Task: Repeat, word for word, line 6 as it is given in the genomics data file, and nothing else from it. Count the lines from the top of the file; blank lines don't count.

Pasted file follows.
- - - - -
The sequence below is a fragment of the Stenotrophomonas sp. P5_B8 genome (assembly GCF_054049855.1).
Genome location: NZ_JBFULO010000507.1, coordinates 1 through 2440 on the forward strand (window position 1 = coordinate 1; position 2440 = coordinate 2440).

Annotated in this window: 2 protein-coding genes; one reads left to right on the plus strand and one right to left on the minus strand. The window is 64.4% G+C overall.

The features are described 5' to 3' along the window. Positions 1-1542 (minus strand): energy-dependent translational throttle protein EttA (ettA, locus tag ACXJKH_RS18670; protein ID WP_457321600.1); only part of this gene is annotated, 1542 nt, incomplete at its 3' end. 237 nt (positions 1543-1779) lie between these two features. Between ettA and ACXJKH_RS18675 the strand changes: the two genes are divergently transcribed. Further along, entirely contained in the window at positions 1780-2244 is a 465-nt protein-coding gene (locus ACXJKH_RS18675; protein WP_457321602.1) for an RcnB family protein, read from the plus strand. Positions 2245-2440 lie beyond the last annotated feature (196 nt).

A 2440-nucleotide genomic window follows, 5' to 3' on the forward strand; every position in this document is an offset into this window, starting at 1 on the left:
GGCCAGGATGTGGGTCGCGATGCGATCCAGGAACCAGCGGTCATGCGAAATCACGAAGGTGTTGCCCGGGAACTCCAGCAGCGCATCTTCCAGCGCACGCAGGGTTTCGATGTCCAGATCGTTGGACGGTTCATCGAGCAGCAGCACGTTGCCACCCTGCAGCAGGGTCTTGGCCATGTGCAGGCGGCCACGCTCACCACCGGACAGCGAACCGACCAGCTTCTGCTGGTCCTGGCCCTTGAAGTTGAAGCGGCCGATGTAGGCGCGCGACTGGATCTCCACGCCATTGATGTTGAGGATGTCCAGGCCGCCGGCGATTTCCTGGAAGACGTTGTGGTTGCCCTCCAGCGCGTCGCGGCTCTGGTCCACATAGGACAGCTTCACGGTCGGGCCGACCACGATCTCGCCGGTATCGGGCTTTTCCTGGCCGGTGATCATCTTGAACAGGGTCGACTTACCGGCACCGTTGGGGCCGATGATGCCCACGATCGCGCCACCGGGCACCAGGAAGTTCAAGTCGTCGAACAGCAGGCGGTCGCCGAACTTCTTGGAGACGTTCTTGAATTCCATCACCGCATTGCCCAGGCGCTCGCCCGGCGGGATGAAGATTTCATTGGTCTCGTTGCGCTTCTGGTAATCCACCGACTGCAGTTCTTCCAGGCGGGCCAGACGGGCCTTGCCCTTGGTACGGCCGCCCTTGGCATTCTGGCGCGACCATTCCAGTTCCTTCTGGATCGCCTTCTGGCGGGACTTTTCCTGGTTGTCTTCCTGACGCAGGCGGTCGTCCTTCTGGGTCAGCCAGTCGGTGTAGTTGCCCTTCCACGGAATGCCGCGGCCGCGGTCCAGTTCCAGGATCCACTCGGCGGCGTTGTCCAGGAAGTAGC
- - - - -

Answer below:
GGCCAGGATGTGGGTCGCGATGCGATCCAGGAACCAGCGGTCATGCGAAATCACGAAGGTGTTGCCCGGGAACTCCAGCAGCGCATCTTCCAGCGCACGCAGGGTTTCGATGTCCAGATCGTTGGACGGTTCATCGAGCAGCAGCACGTTGCCACCCTGCAGCAGGGTCTTGGCCATGTGCAGGCGGCCACGCTCACCACCGGACAGCGAACCGACCAGCTTCTGCTGGTCCTGGCCCTTGAAGTTGAAGCGGCCGATGTAGGCGCGCGACTGGATCTCCACGCCATTGATGTTGAGGATGTCCAGGCCGCCGGCGATTTCCTGGAAGACGTTGTGGTTGCCCTCCAGCGCGTCGCGGCTCTGGTCCACATAGGACAGCTTCACGGTCGGGCCGACCACGATCTCGCCGGTATCGGGCTTTTCCTGGCCGGTGATCATCTTGAACAGGGTCGACTTACCGGCACCGTTGGGGCCGATGATGCCCACGATCGCGCCACCGGGCACCAGGAAGTTCAAGTCGTCGAACAGCAGGCGGTCGCCGAACTTCTTGGAGACGTTCTTGAATTCCATCACCGCATTGCCCAGGCGCTCGCCCGGCGGGATGAAGATTTCATTGGTCTCGTTGCGCTTCTGGTAATCCACCGACTGCAGTTCTTCCAGGCGGGCCAGACGGGCCTTGCCCTTGGTACGGCCGCCCTTGGCATTCTGGCGCGACCATTCCAGTTCCTTCTGGATCGCCTTCTGGCGGGACTTTTCCTGGTTGTCTTCCTGACGCAGGCGGTCGTCCTTCTGGGTCAGCCAGTCGGTGTAGTTGCCCTTCCACGGAATGCCGCGGCCGCGGTCCAGTTCCAGGATCCACTCGGCGGCGTTGTCCAGGAAGTAGC